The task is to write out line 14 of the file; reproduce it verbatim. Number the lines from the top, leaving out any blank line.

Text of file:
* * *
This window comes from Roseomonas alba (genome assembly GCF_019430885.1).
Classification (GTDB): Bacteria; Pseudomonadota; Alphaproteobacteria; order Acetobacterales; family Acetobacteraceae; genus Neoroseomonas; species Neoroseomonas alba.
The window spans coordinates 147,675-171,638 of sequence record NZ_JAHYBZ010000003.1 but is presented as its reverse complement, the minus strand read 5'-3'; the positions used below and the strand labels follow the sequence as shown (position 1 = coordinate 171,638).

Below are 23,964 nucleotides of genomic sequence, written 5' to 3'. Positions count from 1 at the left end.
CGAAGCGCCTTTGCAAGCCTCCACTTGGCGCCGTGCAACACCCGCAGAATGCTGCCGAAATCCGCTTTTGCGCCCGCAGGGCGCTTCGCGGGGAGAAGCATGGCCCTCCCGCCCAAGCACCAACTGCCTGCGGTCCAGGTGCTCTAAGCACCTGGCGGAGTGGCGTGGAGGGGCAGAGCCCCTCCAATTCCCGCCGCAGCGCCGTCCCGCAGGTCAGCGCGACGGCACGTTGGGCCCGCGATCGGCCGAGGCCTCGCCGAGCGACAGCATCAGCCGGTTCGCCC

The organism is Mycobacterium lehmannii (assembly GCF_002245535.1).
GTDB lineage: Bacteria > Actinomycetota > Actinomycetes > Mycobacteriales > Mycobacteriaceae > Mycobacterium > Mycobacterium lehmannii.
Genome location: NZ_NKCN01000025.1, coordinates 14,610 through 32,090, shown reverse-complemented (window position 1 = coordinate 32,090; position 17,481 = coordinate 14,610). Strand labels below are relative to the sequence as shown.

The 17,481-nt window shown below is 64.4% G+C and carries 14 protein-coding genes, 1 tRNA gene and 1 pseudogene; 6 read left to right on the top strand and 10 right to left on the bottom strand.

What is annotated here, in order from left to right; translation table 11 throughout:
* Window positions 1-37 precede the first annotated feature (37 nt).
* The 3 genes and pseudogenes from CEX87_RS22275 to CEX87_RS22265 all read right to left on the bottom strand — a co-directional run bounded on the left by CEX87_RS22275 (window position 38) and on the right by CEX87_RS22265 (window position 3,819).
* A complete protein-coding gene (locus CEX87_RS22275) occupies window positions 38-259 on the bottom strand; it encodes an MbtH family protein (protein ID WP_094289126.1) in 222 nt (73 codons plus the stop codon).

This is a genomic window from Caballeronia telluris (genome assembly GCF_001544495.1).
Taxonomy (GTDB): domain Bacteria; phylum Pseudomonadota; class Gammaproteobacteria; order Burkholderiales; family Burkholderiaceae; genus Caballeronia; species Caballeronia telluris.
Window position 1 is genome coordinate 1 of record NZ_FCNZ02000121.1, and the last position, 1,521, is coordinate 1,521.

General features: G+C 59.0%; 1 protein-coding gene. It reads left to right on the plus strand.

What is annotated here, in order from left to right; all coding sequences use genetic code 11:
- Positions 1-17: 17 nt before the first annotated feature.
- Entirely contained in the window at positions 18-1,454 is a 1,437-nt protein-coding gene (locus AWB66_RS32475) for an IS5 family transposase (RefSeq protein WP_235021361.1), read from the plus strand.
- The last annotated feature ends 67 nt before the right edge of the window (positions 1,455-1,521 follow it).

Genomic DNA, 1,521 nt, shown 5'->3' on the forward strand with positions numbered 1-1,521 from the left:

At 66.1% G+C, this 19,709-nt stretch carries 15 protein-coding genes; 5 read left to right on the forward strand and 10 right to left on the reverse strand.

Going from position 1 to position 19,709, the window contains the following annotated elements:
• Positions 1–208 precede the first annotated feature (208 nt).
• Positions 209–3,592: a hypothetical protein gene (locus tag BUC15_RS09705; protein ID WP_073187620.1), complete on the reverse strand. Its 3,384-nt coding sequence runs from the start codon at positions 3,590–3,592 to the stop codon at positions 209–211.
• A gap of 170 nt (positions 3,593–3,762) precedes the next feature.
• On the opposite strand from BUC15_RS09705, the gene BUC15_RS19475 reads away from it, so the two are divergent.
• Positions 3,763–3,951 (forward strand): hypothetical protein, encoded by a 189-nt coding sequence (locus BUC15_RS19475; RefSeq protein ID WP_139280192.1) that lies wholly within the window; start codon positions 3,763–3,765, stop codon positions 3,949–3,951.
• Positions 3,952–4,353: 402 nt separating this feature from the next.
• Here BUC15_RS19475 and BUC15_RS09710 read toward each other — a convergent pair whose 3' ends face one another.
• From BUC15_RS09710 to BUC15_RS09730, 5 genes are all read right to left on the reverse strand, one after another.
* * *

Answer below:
This is a genomic window from Caballeronia telluris (genome assembly GCF_001544495.1).